HL Deb 20 May 1953 vol 182 cc653-5

My Lords, I beg to ask the Question which stands on the Order Paper in the name of my noble friend Lord Ogmore.

[The Question was as follows:

To ask Her Majesty's Government whether they will make a statement on the constitutional issue which has arisen in Nigeria, involving, among other things, the resignation of certain Nigerian Ministers.]


My Lords, at the last Meeting of the House of Representatives in March, a Private Member's Motion was tabled urging that the House should accept self-government in 1956 as a primary political objective. Before the debate on this Motion, the Council of Ministers had decided by a majority that members of the Government should abstain from speaking or voting upon it. One Central Minister from the Western Region resigned before the Motion came before the House. During the debate a representative of the Northern Region moved that the discussion be adjourned. This was accepted, whereupon the remaining three Central Ministers from the Western Region resigned from the Council of Ministers and left the House, together with most of the Members from the Western and Eastern Regions. The Ministers who have resigned have not yet been replaced, but action is being taken as provided in the Constitution in an attempt to fill the vacancies.

The Governor of Nigeria has recently visited London to report on the situation and my right honourable friend the Minister of State was able, during his recent visit to the Territory, to hear at first hand, the views of representatives of all three Regions. As noble Lords will observe, the situation is both complicated and delicate, but my right honourable friend—or, indeed, my right honourable friend the Minister of State—hopes to be able to make a statement in another place to-morrow.


I am grateful to the noble Earl for his full reply. May I ask whether he can make any statement about the riots which have taken place in Kano, arising out of the political differences which the noble Earl has mentioned in reply to the Question put to him by my noble friend?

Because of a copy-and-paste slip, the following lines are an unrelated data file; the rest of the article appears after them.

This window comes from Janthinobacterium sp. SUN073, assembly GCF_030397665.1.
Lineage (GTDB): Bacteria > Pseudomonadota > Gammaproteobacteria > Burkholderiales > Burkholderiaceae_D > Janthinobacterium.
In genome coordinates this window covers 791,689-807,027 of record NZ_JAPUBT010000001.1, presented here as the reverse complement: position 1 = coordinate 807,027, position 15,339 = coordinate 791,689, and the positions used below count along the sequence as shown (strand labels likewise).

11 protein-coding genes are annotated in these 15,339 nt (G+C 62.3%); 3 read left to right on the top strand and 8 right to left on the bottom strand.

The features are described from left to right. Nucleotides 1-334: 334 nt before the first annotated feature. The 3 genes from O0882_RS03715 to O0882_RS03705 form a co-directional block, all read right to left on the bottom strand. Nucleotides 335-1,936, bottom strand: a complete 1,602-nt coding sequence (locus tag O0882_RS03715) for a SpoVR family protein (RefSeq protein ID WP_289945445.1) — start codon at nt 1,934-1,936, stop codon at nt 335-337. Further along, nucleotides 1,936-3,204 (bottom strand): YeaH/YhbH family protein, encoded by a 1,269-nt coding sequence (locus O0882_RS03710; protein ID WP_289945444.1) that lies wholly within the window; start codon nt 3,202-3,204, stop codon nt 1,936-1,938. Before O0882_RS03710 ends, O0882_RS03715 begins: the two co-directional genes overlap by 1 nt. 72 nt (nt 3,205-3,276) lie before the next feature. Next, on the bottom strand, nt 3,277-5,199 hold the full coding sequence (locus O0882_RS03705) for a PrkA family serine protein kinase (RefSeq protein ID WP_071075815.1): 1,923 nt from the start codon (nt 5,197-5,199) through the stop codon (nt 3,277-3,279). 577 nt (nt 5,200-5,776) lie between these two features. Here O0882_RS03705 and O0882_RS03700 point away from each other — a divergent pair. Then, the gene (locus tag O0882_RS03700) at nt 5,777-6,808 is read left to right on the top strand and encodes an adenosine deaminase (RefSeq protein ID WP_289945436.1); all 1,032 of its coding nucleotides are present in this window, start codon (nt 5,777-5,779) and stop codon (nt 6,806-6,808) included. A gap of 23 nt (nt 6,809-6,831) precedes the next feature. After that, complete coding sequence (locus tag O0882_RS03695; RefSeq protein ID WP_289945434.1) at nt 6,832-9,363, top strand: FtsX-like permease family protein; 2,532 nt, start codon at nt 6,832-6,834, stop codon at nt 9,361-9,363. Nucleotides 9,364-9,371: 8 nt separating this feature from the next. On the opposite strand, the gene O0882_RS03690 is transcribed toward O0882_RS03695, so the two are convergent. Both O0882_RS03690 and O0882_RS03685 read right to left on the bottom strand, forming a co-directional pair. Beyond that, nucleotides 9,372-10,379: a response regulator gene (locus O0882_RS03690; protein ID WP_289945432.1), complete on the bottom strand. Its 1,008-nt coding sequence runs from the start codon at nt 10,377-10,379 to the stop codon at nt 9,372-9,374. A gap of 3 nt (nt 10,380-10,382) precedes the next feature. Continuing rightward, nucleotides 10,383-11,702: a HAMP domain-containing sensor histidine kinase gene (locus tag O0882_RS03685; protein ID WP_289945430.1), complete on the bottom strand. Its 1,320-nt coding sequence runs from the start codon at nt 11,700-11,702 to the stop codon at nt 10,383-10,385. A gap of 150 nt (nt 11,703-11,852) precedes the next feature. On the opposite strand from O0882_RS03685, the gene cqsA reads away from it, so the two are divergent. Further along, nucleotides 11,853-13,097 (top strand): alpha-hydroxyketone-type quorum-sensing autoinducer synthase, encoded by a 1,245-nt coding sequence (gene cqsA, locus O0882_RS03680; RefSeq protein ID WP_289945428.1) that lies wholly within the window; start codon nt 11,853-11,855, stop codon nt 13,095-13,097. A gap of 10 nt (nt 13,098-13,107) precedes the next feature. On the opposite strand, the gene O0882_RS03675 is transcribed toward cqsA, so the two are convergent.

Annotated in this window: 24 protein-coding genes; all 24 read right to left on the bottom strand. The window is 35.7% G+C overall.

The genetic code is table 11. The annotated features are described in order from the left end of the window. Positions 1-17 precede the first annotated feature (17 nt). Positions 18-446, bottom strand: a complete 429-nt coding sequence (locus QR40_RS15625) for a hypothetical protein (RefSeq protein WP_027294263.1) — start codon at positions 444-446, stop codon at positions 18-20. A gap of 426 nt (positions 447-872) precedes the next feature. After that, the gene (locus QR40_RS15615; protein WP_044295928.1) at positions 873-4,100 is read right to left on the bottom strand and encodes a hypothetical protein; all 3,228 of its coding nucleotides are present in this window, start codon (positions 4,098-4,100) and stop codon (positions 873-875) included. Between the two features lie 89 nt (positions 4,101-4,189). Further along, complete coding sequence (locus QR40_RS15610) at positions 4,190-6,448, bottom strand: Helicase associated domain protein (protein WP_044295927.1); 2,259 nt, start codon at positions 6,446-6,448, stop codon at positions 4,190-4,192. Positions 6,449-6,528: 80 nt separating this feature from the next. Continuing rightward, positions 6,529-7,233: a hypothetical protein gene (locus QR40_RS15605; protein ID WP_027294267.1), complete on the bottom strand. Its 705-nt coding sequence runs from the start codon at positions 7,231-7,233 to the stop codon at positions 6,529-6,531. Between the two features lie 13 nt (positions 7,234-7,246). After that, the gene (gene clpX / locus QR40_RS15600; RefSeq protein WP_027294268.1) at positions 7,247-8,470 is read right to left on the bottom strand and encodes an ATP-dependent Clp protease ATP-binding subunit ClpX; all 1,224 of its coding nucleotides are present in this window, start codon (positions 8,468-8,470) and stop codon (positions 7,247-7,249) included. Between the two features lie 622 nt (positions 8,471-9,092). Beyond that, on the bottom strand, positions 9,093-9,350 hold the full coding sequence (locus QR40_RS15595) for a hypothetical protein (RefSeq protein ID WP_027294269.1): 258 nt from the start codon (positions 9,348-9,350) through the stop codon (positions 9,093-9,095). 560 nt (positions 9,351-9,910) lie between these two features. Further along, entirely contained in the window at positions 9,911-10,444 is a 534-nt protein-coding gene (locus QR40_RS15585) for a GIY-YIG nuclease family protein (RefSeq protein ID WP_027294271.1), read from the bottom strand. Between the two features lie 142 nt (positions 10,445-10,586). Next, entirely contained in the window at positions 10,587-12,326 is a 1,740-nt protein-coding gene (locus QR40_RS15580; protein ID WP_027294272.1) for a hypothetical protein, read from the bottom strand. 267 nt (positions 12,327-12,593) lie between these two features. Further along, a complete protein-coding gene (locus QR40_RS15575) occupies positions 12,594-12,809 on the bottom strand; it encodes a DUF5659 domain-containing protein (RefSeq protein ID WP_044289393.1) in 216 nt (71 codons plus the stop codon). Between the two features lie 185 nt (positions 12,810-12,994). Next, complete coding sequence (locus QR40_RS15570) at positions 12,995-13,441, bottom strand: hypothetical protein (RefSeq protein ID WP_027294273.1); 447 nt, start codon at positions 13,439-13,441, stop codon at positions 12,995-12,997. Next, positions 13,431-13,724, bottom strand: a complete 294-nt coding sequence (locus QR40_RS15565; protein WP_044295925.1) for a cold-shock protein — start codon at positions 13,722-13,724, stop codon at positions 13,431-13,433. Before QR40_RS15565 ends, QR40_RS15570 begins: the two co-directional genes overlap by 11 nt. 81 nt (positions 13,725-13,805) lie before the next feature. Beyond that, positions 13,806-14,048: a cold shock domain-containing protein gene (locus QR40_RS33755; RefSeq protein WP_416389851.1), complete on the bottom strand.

Yes: I can make a statement about the rioting which occurred recently in Nigeria and which, as the noble Earl will appreciate, is a separate and distinct problem from the original Question. Serious rioting, the exact origins of which have not yet been clearly established, broke out at Kano on May 16, after the Native Authority had cancelled all permits for political meetings, in view of prevailing tension. The rioting was largely confined to the strangers' quarter outside the city walls and did not spread to other parts of the Region. Originally, the main participants in the riots appear to have been lawless hooligans, but the fighting soon took on an inter-tribal character, with Northerners fighting Southerners. Some of the rioters were equipped with firearms.

Following a curfew on May 16 the fighting died down, but broke out anew on the following day. Substantial reinforcements of police and troops were flown to Kano that day, and a state of emergency was proclaimed throughout the whole Region the following day, May 18. My latest information is that the situation is now well in hand, and the opposing factions have been separated by a barbed wire barrier. Casualties among the rioters, according to latest reports, total 43 killed and 204 injured. In addition, three Native Authority police have been injured. No troops have been used in action so far. Information is not available at present to show whether there has been significant damage to property. I feel sure the House will join with me in deploring this savage outbreak and in enjoining restraint on all political parties and groups in Nigeria, in order that an opportunity may be given to repair the damage done to Nigerian unity by this useless violence.


My Lords, I am sure that we all agree with the sentiments which the noble Earl has uttered. I think this is a case in which we might consider whether a debate would not be desirable—indeed, I imagine that Her Majesty's Government may be glad of an opportunity of making quite plain where they stand on this matter. Perhaps it can be discussed through the usual channels and, if it is thought desirable, we might have a debate on this topic.


My Lords, I shall be very happy to arrange that. Presumably the debate would have to take place after the Whitsuntide Recess.